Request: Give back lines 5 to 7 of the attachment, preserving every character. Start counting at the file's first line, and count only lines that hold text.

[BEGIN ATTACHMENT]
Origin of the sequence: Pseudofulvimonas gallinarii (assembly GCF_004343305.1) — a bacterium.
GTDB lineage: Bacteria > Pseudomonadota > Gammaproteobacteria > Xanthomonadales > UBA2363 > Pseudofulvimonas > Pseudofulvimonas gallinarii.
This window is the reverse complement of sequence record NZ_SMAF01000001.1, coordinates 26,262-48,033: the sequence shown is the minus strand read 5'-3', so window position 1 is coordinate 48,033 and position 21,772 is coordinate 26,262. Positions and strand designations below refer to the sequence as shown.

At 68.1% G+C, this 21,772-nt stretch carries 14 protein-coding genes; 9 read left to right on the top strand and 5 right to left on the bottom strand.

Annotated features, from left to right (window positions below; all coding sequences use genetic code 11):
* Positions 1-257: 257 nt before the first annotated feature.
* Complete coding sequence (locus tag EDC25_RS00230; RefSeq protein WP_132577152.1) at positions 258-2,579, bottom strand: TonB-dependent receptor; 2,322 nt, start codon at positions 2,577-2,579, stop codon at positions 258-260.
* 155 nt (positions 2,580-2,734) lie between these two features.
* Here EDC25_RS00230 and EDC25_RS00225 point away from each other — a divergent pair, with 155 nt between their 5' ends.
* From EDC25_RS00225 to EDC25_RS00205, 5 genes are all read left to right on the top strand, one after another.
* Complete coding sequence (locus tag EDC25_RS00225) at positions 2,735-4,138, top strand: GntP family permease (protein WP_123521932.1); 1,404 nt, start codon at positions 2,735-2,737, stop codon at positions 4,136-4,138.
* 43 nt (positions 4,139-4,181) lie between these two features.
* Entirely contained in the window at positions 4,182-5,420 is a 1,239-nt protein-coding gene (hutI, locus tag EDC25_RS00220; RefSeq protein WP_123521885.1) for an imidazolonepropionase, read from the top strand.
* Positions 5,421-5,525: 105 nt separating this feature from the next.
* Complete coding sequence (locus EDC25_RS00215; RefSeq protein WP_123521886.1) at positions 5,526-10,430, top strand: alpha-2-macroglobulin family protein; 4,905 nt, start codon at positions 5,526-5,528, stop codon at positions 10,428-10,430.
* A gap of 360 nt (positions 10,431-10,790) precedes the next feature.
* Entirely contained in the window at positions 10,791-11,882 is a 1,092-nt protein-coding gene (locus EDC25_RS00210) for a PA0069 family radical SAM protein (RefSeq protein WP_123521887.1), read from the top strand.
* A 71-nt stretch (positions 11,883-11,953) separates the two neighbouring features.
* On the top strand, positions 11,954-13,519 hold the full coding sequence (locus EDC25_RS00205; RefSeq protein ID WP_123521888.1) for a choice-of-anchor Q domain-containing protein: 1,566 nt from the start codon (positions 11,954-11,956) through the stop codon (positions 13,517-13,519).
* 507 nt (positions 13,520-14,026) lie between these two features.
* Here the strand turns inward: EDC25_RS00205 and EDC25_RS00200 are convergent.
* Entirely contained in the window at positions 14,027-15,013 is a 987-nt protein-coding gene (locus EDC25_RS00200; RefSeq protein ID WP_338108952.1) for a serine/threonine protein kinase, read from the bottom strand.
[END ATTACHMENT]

Annotated features, from left to right (window positions below; all coding sequences use genetic code 11):
* Positions 1-257: 257 nt before the first annotated feature.
* Complete coding sequence (locus tag EDC25_RS00230; RefSeq protein WP_132577152.1) at positions 258-2,579, bottom strand: TonB-dependent receptor; 2,322 nt, start codon at positions 2,577-2,579, stop codon at positions 258-260.